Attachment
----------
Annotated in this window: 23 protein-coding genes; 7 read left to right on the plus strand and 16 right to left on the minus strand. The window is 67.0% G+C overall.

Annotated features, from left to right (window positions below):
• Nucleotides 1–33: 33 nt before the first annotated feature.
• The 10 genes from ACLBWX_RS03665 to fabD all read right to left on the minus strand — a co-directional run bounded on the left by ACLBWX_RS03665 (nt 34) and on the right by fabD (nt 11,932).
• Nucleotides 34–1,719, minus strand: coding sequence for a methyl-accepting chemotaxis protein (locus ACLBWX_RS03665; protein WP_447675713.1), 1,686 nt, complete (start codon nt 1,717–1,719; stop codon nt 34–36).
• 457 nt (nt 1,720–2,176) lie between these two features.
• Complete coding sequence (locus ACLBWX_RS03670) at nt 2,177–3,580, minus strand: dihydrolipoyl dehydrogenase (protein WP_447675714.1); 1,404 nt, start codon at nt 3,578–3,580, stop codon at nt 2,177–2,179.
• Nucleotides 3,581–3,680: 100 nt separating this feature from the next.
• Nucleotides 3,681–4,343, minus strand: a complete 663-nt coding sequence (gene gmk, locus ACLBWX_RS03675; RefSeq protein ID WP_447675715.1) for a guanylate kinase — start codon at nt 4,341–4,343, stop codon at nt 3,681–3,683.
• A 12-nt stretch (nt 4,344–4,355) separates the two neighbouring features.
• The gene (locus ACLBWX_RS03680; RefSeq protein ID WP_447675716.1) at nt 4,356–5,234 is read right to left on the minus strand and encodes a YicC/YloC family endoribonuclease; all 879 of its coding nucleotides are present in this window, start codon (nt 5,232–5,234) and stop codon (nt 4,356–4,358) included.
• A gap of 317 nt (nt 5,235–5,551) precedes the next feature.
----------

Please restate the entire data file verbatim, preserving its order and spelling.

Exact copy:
Annotated in this window: 23 protein-coding genes; 7 read left to right on the plus strand and 16 right to left on the minus strand. The window is 67.0% G+C overall.

Annotated features, from left to right (window positions below):
• Nucleotides 1–33: 33 nt before the first annotated feature.
• The 10 genes from ACLBWX_RS03665 to fabD all read right to left on the minus strand — a co-directional run bounded on the left by ACLBWX_RS03665 (nt 34) and on the right by fabD (nt 11,932).
• Nucleotides 34–1,719, minus strand: coding sequence for a methyl-accepting chemotaxis protein (locus ACLBWX_RS03665; protein WP_447675713.1), 1,686 nt, complete (start codon nt 1,717–1,719; stop codon nt 34–36).
• 457 nt (nt 1,720–2,176) lie between these two features.
• Complete coding sequence (locus ACLBWX_RS03670) at nt 2,177–3,580, minus strand: dihydrolipoyl dehydrogenase (protein WP_447675714.1); 1,404 nt, start codon at nt 3,578–3,580, stop codon at nt 2,177–2,179.
• Nucleotides 3,581–3,680: 100 nt separating this feature from the next.
• Nucleotides 3,681–4,343, minus strand: a complete 663-nt coding sequence (gene gmk, locus ACLBWX_RS03675; RefSeq protein ID WP_447675715.1) for a guanylate kinase — start codon at nt 4,341–4,343, stop codon at nt 3,681–3,683.
• A 12-nt stretch (nt 4,344–4,355) separates the two neighbouring features.
• The gene (locus ACLBWX_RS03680; RefSeq protein ID WP_447675716.1) at nt 4,356–5,234 is read right to left on the minus strand and encodes a YicC/YloC family endoribonuclease; all 879 of its coding nucleotides are present in this window, start codon (nt 5,232–5,234) and stop codon (nt 4,356–4,358) included.
• A gap of 317 nt (nt 5,235–5,551) precedes the next feature.